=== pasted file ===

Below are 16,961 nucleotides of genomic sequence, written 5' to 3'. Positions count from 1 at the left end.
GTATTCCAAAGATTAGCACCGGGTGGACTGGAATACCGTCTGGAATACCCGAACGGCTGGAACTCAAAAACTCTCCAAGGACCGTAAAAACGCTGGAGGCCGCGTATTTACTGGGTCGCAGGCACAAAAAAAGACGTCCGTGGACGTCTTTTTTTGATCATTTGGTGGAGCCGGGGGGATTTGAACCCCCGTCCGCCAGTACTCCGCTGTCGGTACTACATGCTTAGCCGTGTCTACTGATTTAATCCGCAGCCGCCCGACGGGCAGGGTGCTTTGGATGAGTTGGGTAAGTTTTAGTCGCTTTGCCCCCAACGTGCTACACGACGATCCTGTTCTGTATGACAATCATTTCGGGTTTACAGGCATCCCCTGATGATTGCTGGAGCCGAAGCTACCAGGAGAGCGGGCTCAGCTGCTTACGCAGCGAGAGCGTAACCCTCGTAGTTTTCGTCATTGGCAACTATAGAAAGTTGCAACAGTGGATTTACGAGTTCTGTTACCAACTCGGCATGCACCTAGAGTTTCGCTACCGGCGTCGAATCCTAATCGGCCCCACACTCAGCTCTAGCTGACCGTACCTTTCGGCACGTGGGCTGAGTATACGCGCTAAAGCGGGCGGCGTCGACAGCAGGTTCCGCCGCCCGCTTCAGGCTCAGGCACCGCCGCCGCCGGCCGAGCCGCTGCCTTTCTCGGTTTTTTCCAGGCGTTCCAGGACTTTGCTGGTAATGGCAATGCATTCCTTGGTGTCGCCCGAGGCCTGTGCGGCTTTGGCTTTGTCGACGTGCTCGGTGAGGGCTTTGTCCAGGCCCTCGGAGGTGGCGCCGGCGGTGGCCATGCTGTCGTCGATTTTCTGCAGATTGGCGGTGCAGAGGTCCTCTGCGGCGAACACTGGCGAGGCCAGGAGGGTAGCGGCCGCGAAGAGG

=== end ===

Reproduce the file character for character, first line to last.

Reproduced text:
Below are 16,961 nucleotides of genomic sequence, written 5' to 3'. Positions count from 1 at the left end.
GTATTCCAAAGATTAGCACCGGGTGGACTGGAATACCGTCTGGAATACCCGAACGGCTGGAACTCAAAAACTCTCCAAGGACCGTAAAAACGCTGGAGGCCGCGTATTTACTGGGTCGCAGGCACAAAAAAAGACGTCCGTGGACGTCTTTTTTTGATCATTTGGTGGAGCCGGGGGGATTTGAACCCCCGTCCGCCAGTACTCCGCTGTCGGTACTACATGCTTAGCCGTGTCTACTGATTTAATCCGCAGCCGCCCGACGGGCAGGGTGCTTTGGATGAGTTGGGTAAGTTTTAGTCGCTTTGCCCCCAACGTGCTACACGACGATCCTGTTCTGTATGACAATCATTTCGGGTTTACAGGCATCCCCTGATGATTGCTGGAGCCGAAGCTACCAGGAGAGCGGGCTCAGCTGCTTACGCAGCGAGAGCGTAACCCTCGTAGTTTTCGTCATTGGCAACTATAGAAAGTTGCAACAGTGGATTTACGAGTTCTGTTACCAACTCGGCATGCACCTAGAGTTTCGCTACCGGCGTCGAATCCTAATCGGCCCCACACTCAGCTCTAGCTGACCGTACCTTTCGGCACGTGGGCTGAGTATACGCGCTAAAGCGGGCGGCGTCGACAGCAGGTTCCGCCGCCCGCTTCAGGCTCAGGCACCGCCGCCGCCGGCCGAGCCGCTGCCTTTCTCGGTTTTTTCCAGGCGTTCCAGGACTTTGCTGGTAATGGCAATGCATTCCTTGGTGTCGCCCGAGGCCTGTGCGGCTTTGGCTTTGTCGACGTGCTCGGTGAGGGCTTTGTCCAGGCCCTCGGAGGTGGCGCCGGCGGTGGCCATGCTGTCGTCGATTTTCTGCAGATTGGCGGTGCAGAGGTCCTCTGCGGCGAACACTGGCGAGGCCAGGAGGGTAGCGGCCGCGAAGAGG